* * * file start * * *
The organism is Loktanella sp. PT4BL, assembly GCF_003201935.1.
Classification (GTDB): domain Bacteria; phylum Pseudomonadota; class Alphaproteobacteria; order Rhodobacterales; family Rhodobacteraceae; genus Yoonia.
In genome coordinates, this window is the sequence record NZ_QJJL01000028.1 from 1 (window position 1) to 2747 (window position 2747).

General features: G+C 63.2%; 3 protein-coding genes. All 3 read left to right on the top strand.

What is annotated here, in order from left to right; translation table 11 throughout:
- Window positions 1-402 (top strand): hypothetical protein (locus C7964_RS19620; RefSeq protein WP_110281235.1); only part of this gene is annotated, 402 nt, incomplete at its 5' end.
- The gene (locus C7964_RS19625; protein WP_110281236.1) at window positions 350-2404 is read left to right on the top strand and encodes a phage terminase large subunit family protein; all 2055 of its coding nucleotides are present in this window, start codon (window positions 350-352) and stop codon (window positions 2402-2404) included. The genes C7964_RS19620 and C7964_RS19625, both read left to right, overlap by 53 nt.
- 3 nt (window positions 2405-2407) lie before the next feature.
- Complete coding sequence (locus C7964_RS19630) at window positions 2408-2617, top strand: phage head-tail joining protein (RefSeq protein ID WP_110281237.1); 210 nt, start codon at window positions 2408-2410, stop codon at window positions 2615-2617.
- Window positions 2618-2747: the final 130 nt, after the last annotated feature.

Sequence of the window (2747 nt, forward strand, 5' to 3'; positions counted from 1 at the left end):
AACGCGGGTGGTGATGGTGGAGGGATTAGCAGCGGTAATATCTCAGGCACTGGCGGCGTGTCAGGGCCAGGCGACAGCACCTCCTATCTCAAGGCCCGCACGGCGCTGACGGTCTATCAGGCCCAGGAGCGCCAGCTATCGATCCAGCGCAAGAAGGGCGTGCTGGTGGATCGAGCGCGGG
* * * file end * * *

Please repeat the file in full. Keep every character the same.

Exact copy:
The organism is Loktanella sp. PT4BL, assembly GCF_003201935.1.
Classification (GTDB): domain Bacteria; phylum Pseudomonadota; class Alphaproteobacteria; order Rhodobacterales; family Rhodobacteraceae; genus Yoonia.
In genome coordinates, this window is the sequence record NZ_QJJL01000028.1 from 1 (window position 1) to 2747 (window position 2747).

General features: G+C 63.2%; 3 protein-coding genes. All 3 read left to right on the top strand.

What is annotated here, in order from left to right; translation table 11 throughout:
- Window positions 1-402 (top strand): hypothetical protein (locus C7964_RS19620; RefSeq protein WP_110281235.1); only part of this gene is annotated, 402 nt, incomplete at its 5' end.
- The gene (locus C7964_RS19625; protein WP_110281236.1) at window positions 350-2404 is read left to right on the top strand and encodes a phage terminase large subunit family protein; all 2055 of its coding nucleotides are present in this window, start codon (window positions 350-352) and stop codon (window positions 2402-2404) included. The genes C7964_RS19620 and C7964_RS19625, both read left to right, overlap by 53 nt.
- 3 nt (window positions 2405-2407) lie before the next feature.
- Complete coding sequence (locus C7964_RS19630) at window positions 2408-2617, top strand: phage head-tail joining protein (RefSeq protein ID WP_110281237.1); 210 nt, start codon at window positions 2408-2410, stop codon at window positions 2615-2617.
- Window positions 2618-2747: the final 130 nt, after the last annotated feature.

Sequence of the window (2747 nt, forward strand, 5' to 3'; positions counted from 1 at the left end):
AACGCGGGTGGTGATGGTGGAGGGATTAGCAGCGGTAATATCTCAGGCACTGGCGGCGTGTCAGGGCCAGGCGACAGCACCTCCTATCTCAAGGCCCGCACGGCGCTGACGGTCTATCAGGCCCAGGAGCGCCAGCTATCGATCCAGCGCAAGAAGGGCGTGCTGGTGGATCGAGCGCGGG